Friday 9 March 2012

It's not all bad

"16 year old female, self harming, using glass, ? violent"

I'm often very critical of mental health services. That criticism is based on personal experience in dealing with staff at mental health units, crisis teams and AMPHs. In rather heated exchanges I have been told by mental health professionals that it isn't all bad and there are good staff out there. My response has always been that I can only write about what I come into contact with. If it's bad, then I will say just how bad it is but if and when I get a positive experience I will also share that. Well last night I had one. Not only with a mental health unit, but also a crisis team and the staff I met. 

We were called to a private address to a young girl who was self harming. It is always sad to see someone so young suffering as they are and they are often very difficult to interact with, especially with the limited training we have. When we arrived we were pointed in the direction of an upstairs bedroom by an apparently unbothered mother. Perhaps here is one of the reasons she is was self harming in the first place. That aside we went upstairs to meet Amy. She was in her room and having some kind of manic episode. She was very twitchy, on edge and was acting rather frantically. She had the most captivating eyes, and despite her behaviour a really gentle manner about her. She was smiling and talking to herself and sadly, bleeding from her arms. I began talking to her, keeping my distance as I didn't want her to think what we were encroaching on her space. Gradually, as the conversation went on I edged in and sat down. We discussed her recent treatment and then I asked if she had a crisis team. She did. Going by past experience, the prospect of having to go through the uphill, hapless task of getting them out was something I was dreading. 

To my pleasant surprise I had a very fruitful conversation with her case worker. I got a full history, a list or do's and don'ts and a promise that she would be with us shortly. And she was. By the time she arrived we had dressed and cleaned the wounds so I stepped out while they spoke. I few minutes later she emerged and said she was going to call her unit to see if she could be admitted there. I was happy with the cuts so if we were able to bypass A & E that would be better for everyone. I overheard an extremely heated conversation between the case worker and the unit.

"I don't care, I am bringing her in, make space"

No idea what they replied!

"Fine, I'll stay with her but I'm not having her sit in A & E for hours on end. The ambulance have said she if fine to come with me, we'll be there shortly"

Boom! So refreshing to see someone go that extra mile and be in a position to insist on an admission to the correct facility. We took them both and left the unit very pleased with the outcome. Normally, that would be the end of that patient for the day but clearly this was no normal day!

About 9 hours later we got a call to the same mental health unit. We started heading round and the screen updated with more details.

"16 year old female, cut to arms"

It was the same girl and amazingly we had got the job. Shortly after her arrival in the afternoon, she had cut herself again with a broken glass. Staff had cleaned and dressed it but when a doctor visited in the evening, he wanted it closed properly at a hospital. We arrived at the unit to be met by waiting, friendly staff. On the walk to their medical room the nurse gave us a full history, one we already knew but useful all the same. Amy seemed relaxed to see me. She also seemed in a much much better state of mind than before. She skipped to the ambulance and was very chatty. The case worker who had stayed with her came with us. It was so nice to see. The staff were very compassionate towards the patients that we saw.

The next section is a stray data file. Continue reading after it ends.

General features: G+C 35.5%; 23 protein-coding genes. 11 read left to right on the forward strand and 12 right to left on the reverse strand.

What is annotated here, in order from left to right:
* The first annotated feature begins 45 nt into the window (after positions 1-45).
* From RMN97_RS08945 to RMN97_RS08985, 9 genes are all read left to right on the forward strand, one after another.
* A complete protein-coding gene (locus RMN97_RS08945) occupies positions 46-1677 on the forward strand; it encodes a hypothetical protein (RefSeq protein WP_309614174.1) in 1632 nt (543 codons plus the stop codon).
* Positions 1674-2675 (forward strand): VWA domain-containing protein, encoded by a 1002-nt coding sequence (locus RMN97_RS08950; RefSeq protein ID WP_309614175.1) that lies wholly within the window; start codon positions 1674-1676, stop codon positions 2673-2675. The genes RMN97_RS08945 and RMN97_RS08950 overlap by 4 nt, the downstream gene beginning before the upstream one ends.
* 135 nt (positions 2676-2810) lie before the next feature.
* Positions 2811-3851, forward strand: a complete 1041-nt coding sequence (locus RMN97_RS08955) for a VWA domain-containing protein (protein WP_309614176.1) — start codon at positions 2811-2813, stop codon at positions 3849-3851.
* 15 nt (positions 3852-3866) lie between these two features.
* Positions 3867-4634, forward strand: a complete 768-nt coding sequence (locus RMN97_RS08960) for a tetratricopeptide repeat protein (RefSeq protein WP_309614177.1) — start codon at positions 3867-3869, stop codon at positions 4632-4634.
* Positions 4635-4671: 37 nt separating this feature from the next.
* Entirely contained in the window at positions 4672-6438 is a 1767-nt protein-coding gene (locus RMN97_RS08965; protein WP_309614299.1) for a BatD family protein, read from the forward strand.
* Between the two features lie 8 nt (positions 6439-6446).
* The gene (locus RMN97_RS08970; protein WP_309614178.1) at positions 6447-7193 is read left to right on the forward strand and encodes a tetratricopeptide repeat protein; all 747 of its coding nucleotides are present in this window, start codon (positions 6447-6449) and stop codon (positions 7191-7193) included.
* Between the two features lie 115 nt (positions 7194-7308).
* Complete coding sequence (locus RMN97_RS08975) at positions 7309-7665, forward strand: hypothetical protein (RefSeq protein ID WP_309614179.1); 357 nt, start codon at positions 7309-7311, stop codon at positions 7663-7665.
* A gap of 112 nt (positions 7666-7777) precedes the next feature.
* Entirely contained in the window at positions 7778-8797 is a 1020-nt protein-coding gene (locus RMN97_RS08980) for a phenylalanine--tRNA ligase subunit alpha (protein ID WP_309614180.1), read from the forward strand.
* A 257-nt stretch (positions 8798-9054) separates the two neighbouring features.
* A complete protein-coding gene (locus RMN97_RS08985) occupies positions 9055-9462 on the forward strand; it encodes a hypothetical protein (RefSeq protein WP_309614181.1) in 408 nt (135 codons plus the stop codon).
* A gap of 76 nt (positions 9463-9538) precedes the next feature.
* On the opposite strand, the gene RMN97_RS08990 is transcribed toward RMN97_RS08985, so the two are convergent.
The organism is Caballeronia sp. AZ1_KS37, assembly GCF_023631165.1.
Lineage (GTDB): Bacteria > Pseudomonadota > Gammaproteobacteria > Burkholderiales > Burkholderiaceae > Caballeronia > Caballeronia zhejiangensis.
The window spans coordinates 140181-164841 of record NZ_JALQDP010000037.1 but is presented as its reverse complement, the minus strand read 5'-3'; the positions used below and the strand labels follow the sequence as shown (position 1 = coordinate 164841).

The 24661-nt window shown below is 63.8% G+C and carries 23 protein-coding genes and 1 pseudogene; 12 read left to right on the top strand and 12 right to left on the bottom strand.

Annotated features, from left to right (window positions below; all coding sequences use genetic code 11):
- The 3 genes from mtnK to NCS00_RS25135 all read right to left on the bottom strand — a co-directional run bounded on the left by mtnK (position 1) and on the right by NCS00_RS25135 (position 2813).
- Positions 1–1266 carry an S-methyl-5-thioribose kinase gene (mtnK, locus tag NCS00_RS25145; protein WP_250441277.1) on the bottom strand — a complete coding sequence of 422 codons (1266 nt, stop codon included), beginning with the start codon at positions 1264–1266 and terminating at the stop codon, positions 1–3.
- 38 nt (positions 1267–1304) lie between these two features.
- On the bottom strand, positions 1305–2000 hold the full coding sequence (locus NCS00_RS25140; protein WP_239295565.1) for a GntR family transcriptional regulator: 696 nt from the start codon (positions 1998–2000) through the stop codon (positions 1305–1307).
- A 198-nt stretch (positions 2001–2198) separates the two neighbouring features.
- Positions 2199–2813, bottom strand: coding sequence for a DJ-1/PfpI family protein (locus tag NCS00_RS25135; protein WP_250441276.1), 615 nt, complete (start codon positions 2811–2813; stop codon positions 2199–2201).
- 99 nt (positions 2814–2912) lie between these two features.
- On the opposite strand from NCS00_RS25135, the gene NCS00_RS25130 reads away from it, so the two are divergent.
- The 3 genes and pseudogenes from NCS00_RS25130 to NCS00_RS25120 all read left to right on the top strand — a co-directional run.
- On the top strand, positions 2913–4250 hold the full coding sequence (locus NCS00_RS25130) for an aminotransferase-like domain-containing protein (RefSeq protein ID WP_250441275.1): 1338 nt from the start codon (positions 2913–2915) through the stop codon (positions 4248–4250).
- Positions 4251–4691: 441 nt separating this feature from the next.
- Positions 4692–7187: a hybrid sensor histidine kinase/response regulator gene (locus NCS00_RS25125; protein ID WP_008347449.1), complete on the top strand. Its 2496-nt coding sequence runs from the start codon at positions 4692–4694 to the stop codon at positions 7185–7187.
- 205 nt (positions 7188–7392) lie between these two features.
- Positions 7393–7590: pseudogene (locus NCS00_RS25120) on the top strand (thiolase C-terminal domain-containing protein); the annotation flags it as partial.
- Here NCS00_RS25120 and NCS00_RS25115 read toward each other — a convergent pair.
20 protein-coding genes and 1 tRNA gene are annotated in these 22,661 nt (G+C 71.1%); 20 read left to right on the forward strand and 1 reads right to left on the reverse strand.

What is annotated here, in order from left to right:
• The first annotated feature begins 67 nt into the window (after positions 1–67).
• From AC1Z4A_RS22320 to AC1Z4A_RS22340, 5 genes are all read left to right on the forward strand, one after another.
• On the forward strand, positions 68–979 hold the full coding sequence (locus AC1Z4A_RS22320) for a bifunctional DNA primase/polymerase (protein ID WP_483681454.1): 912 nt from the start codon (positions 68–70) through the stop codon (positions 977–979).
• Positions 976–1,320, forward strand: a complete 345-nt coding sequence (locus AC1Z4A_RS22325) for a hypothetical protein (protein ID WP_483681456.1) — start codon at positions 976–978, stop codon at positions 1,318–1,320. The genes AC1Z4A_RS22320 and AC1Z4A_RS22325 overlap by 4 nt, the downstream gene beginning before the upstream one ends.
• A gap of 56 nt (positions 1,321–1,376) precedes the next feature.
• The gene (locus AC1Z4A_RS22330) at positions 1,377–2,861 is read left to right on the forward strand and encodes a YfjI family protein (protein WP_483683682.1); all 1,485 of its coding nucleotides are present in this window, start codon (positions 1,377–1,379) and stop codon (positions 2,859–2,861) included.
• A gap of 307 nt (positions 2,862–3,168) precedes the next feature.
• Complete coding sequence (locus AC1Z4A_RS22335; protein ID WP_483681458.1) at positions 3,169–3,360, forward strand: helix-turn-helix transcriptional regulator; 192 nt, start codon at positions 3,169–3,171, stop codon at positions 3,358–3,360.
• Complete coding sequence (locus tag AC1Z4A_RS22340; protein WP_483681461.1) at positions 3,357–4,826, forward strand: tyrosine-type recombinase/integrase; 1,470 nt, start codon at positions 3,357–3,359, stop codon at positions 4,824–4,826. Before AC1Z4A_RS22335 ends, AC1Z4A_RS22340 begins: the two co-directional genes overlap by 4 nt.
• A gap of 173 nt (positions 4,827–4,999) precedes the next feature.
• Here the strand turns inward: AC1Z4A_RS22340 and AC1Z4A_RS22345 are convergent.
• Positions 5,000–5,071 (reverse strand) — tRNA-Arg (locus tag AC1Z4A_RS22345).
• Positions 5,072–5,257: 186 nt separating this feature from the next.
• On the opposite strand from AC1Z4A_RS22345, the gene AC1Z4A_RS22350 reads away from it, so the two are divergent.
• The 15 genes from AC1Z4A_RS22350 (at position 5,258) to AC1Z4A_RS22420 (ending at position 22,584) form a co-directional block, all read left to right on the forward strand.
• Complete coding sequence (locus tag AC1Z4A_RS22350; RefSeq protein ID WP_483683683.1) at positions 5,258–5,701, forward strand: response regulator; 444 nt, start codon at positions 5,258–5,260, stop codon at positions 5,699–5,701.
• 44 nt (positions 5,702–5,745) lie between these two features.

Amy had had a troubled upbringing with huge attachment issues. Her manic depression, low self esteem and history of abuse and neglect were horrible to hear and read, but seeing respond so well to people who clearly cared about her mental well being was great to see. I was a prime example of the what benefits there can be when an ambulance looks for other options other than A & E, when a crisis teams comes out on request, when a mental health patient is taken to the most appropriate place and when staff are attentive and willing to go the extra mile for the right outcome. It also showed the results that can come from continuity of care. Far too often, people complain that they never see the same staff and information isn't passed on. It can feel like starting over, every meeting they have. Clearly, if all areas within the NHS work together, have transparency and support each other the patients will only benefit. I live in hope that these types of jobs will become common place and not a rarity. 


  1. So good to read of positive comments. There are many times we heard of all the negative stuff but I agree,we all can only comment on our experiences. If no lessons are ever learnt it continually undermines the loss many of us have suffered and have spent years campaigning for change. I share your hope for transparency and support plus if common place may even improve humanity!We cant save the world and many, many sad times but we must be able to show humanity!

  2. The sad/ongoing thing is that bad experiences are always more newsworthy. Shock! Public service solves a problem! Is never going to make headlines, and confidentiality issues mean that the only time this kind of work gets media attention is when something goes wrong...

  3. I agree with both comments, and yes, how about we actively become more aware of good, supportive practice and say so when it happens?


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